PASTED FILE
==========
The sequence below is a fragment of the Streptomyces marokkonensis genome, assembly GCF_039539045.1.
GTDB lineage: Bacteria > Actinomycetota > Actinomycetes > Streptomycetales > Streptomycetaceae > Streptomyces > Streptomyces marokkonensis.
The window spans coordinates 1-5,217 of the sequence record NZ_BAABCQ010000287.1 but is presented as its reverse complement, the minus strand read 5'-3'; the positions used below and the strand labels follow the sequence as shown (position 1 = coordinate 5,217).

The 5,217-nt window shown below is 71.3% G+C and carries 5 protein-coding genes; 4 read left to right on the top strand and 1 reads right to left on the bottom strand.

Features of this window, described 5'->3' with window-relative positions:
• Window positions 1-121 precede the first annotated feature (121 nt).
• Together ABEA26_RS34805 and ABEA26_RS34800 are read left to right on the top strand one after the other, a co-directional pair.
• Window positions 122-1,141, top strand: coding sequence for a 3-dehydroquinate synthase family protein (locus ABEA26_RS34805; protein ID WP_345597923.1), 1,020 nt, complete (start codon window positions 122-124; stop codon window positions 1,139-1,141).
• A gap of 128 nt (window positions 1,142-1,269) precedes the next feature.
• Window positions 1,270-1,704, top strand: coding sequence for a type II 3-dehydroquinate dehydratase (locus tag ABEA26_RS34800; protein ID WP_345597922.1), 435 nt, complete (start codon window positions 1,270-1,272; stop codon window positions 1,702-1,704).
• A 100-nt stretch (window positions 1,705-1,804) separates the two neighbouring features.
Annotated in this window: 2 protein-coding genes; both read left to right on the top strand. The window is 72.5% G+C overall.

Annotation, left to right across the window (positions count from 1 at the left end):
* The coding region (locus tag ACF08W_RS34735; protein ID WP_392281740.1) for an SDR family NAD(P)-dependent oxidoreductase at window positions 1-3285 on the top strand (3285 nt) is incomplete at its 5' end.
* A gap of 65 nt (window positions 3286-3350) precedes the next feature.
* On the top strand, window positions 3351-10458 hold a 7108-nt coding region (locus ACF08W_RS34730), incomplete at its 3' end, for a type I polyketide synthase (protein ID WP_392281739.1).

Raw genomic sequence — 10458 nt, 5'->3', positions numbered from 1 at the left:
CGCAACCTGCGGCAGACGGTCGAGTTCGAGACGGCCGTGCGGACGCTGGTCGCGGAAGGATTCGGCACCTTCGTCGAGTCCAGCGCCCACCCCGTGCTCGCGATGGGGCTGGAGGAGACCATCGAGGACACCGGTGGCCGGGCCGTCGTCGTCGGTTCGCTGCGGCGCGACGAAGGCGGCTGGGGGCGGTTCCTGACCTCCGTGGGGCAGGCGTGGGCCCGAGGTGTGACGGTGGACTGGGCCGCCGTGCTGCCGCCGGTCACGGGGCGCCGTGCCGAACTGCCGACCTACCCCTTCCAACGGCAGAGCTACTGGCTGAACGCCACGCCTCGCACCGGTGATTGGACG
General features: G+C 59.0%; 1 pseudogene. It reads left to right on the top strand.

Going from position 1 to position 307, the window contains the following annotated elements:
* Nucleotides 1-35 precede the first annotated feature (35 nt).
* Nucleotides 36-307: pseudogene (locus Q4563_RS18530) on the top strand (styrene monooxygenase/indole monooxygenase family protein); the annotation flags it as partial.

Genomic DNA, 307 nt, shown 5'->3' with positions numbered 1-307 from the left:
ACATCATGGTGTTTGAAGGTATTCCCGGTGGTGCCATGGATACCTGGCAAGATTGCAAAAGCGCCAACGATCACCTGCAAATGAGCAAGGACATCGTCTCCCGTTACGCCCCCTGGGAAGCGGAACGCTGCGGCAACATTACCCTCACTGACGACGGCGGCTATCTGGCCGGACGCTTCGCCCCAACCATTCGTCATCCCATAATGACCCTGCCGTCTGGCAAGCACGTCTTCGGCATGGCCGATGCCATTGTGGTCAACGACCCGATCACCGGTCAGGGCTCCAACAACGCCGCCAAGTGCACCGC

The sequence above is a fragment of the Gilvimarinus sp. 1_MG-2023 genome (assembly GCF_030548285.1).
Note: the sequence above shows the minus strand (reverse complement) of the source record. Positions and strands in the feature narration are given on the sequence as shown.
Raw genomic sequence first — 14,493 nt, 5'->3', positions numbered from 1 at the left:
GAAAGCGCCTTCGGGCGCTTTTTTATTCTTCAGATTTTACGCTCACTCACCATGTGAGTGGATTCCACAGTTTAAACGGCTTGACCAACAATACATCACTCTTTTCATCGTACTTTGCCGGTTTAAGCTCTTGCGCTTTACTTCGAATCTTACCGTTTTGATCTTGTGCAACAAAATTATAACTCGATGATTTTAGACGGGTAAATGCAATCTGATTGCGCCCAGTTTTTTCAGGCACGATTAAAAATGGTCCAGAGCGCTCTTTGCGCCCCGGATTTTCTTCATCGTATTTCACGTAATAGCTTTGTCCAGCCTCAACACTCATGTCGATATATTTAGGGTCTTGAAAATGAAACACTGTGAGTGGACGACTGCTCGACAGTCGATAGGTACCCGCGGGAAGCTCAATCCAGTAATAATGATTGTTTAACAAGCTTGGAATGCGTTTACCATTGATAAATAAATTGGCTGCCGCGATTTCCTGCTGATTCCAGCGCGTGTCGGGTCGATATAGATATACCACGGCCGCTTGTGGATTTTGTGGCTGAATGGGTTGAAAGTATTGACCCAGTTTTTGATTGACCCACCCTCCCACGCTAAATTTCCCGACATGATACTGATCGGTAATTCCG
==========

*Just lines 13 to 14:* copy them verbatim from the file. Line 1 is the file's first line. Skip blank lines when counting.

Annotation, left to right across the window (positions count from 1 at the left end):
* The coding region (locus tag ACF08W_RS34735; protein ID WP_392281740.1) for an SDR family NAD(P)-dependent oxidoreductase at window positions 1-3285 on the top strand (3285 nt) is incomplete at its 5' end.